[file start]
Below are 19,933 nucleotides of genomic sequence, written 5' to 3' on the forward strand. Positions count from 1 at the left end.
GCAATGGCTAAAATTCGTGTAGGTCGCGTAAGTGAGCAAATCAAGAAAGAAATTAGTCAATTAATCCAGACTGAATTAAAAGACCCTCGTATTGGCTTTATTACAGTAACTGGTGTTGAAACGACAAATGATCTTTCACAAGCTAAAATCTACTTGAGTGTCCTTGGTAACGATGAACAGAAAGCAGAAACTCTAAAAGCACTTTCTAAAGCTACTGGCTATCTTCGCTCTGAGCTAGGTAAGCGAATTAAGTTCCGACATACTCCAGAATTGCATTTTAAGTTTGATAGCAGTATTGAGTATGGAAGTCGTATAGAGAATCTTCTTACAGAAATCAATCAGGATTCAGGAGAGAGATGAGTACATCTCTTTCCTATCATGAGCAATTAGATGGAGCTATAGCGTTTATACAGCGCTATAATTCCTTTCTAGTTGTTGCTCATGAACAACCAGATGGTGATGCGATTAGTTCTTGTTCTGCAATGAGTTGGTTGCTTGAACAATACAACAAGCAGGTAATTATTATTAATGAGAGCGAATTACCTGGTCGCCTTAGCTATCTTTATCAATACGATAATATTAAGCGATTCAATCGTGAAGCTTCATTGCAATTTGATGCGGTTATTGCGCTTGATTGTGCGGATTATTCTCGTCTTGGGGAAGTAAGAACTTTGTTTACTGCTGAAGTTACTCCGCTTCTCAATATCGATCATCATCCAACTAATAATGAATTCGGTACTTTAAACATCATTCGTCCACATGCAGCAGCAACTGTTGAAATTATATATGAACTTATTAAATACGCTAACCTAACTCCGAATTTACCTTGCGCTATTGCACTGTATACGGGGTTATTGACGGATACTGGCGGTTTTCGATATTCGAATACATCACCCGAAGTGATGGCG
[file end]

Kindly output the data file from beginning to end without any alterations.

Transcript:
Below are 19,933 nucleotides of genomic sequence, written 5' to 3' on the forward strand. Positions count from 1 at the left end.
GCAATGGCTAAAATTCGTGTAGGTCGCGTAAGTGAGCAAATCAAGAAAGAAATTAGTCAATTAATCCAGACTGAATTAAAAGACCCTCGTATTGGCTTTATTACAGTAACTGGTGTTGAAACGACAAATGATCTTTCACAAGCTAAAATCTACTTGAGTGTCCTTGGTAACGATGAACAGAAAGCAGAAACTCTAAAAGCACTTTCTAAAGCTACTGGCTATCTTCGCTCTGAGCTAGGTAAGCGAATTAAGTTCCGACATACTCCAGAATTGCATTTTAAGTTTGATAGCAGTATTGAGTATGGAAGTCGTATAGAGAATCTTCTTACAGAAATCAATCAGGATTCAGGAGAGAGATGAGTACATCTCTTTCCTATCATGAGCAATTAGATGGAGCTATAGCGTTTATACAGCGCTATAATTCCTTTCTAGTTGTTGCTCATGAACAACCAGATGGTGATGCGATTAGTTCTTGTTCTGCAATGAGTTGGTTGCTTGAACAATACAACAAGCAGGTAATTATTATTAATGAGAGCGAATTACCTGGTCGCCTTAGCTATCTTTATCAATACGATAATATTAAGCGATTCAATCGTGAAGCTTCATTGCAATTTGATGCGGTTATTGCGCTTGATTGTGCGGATTATTCTCGTCTTGGGGAAGTAAGAACTTTGTTTACTGCTGAAGTTACTCCGCTTCTCAATATCGATCATCATCCAACTAATAATGAATTCGGTACTTTAAACATCATTCGTCCACATGCAGCAGCAACTGTTGAAATTATATATGAACTTATTAAATACGCTAACCTAACTCCGAATTTACCTTGCGCTATTGCACTGTATACGGGGTTATTGACGGATACTGGCGGTTTTCGATATTCGAATACATCACCCGAAGTGATGGCG